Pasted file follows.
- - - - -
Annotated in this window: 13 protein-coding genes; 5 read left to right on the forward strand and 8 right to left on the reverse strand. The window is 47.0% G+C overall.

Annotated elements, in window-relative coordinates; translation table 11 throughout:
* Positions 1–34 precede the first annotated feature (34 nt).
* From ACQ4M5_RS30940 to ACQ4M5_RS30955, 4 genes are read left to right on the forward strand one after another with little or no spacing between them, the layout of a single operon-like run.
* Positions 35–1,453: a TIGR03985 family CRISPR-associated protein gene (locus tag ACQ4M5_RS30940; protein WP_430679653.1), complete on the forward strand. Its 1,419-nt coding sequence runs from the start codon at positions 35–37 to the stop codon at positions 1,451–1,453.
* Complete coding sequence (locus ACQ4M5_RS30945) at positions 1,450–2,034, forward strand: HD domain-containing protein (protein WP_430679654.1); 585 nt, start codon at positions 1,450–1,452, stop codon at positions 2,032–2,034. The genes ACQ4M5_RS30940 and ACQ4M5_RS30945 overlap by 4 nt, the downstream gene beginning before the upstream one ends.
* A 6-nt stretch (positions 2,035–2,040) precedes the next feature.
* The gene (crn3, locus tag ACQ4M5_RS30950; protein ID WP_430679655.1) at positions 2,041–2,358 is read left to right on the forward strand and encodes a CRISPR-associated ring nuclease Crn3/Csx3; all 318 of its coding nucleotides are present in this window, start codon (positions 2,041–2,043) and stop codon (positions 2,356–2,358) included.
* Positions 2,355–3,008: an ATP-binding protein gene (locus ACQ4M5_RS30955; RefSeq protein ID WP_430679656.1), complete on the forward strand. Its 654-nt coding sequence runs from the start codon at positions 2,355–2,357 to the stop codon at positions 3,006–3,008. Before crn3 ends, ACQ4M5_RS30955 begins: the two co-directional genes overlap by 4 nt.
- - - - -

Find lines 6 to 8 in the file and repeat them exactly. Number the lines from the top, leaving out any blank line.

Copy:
* Complete coding sequence (locus ACQ4M5_RS30945) at positions 1,450–2,034, forward strand: HD domain-containing protein (protein WP_430679654.1); 585 nt, start codon at positions 1,450–1,452, stop codon at positions 2,032–2,034. The genes ACQ4M5_RS30940 and ACQ4M5_RS30945 overlap by 4 nt, the downstream gene beginning before the upstream one ends.
* A 6-nt stretch (positions 2,035–2,040) precedes the next feature.
* The gene (crn3, locus tag ACQ4M5_RS30950; protein ID WP_430679655.1) at positions 2,041–2,358 is read left to right on the forward strand and encodes a CRISPR-associated ring nuclease Crn3/Csx3; all 318 of its coding nucleotides are present in this window, start codon (positions 2,041–2,043) and stop codon (positions 2,356–2,358) included.